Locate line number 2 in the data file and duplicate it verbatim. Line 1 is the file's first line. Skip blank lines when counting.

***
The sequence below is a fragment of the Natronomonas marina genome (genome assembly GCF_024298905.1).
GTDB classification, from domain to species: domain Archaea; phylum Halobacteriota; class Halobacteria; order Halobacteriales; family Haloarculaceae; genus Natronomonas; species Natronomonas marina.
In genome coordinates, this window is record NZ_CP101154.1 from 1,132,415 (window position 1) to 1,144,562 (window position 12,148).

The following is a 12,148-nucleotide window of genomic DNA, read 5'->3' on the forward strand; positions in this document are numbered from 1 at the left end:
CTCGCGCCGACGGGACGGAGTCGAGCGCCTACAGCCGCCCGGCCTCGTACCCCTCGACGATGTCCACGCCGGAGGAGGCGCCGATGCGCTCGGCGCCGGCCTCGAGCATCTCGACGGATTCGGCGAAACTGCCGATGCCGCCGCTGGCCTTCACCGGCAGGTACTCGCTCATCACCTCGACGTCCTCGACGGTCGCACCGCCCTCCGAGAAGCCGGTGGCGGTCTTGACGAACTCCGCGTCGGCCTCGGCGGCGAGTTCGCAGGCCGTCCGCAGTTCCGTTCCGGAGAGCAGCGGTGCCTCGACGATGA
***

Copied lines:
GTDB classification, from domain to species: domain Archaea; phylum Halobacteriota; class Halobacteria; order Halobacteriales; family Haloarculaceae; genus Natronomonas; species Natronomonas marina.